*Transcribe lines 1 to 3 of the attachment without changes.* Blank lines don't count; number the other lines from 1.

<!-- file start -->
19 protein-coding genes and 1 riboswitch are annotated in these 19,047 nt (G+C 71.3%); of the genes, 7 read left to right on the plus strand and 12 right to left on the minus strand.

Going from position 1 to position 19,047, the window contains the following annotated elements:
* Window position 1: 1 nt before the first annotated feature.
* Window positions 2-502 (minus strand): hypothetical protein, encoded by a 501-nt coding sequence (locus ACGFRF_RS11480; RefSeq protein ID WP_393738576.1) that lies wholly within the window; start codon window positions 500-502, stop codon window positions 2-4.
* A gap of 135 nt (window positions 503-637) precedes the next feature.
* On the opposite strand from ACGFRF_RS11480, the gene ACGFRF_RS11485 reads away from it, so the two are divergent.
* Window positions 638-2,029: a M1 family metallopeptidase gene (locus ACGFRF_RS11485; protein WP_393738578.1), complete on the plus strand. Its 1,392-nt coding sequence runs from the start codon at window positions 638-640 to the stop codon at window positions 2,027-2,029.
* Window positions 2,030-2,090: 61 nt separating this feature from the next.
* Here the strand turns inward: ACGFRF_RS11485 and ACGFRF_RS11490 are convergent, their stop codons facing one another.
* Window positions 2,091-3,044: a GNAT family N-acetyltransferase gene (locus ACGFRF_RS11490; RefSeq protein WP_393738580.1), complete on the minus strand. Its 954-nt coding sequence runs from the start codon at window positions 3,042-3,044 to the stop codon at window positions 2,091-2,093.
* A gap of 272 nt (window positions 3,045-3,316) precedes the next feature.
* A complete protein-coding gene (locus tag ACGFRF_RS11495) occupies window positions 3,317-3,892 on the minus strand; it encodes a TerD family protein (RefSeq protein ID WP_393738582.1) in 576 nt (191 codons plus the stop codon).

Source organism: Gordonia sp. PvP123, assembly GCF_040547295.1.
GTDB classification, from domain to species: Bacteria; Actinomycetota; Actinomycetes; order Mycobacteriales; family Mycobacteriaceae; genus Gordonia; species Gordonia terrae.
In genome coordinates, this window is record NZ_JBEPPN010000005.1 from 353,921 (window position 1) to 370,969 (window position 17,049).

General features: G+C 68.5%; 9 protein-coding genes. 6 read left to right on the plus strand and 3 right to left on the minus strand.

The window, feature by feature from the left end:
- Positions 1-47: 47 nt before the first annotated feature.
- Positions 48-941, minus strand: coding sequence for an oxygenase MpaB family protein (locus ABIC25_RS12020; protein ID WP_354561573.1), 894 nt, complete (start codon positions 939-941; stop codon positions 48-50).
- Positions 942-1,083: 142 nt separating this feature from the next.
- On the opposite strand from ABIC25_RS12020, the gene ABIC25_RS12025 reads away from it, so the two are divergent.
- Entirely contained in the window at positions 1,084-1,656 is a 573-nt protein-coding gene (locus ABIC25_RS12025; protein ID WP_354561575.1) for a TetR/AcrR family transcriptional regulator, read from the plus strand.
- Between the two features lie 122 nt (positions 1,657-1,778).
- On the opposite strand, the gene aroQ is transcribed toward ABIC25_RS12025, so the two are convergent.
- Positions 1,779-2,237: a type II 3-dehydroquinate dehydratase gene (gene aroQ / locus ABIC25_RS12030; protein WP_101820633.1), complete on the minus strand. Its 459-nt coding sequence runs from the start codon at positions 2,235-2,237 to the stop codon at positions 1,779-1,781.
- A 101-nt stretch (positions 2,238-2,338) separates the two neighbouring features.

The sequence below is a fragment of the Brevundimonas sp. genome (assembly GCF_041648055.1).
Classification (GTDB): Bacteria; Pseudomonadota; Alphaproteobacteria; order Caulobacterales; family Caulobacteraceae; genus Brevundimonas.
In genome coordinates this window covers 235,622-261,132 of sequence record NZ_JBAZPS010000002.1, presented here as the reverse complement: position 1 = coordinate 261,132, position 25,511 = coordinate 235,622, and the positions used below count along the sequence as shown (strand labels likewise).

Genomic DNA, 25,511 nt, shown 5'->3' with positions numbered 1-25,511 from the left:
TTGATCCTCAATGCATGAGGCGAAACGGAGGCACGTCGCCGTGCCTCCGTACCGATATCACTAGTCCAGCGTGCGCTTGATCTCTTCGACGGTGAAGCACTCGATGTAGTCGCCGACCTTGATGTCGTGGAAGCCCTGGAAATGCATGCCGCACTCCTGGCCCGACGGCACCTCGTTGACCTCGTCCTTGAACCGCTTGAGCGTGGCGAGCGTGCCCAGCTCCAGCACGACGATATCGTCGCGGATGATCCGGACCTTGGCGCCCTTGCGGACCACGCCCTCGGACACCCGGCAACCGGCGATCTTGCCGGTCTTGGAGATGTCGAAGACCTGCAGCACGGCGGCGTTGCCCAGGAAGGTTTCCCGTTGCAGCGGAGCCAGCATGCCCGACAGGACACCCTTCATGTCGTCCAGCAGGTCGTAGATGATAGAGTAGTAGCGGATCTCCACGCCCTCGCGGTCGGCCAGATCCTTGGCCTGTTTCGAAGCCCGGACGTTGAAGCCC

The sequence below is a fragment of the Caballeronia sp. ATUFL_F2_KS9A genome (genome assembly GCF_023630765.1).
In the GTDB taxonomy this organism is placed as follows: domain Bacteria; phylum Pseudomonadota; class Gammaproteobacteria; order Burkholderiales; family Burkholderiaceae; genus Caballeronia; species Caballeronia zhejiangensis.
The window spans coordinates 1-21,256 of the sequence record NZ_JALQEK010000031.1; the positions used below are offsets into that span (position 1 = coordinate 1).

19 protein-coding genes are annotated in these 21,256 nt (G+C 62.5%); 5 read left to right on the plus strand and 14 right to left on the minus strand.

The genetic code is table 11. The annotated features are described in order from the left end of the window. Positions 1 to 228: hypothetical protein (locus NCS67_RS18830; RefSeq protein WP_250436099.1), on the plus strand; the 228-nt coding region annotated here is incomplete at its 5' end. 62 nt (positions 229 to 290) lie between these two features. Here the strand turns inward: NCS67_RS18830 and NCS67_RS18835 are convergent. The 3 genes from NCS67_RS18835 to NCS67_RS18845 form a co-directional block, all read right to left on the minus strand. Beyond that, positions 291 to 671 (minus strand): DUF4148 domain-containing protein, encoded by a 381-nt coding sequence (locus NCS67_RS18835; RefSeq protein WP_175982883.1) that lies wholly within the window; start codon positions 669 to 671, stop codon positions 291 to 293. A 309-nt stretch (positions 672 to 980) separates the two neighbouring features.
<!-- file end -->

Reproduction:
19 protein-coding genes and 1 riboswitch are annotated in these 19,047 nt (G+C 71.3%); of the genes, 7 read left to right on the plus strand and 12 right to left on the minus strand.

Going from position 1 to position 19,047, the window contains the following annotated elements:
* Window position 1: 1 nt before the first annotated feature.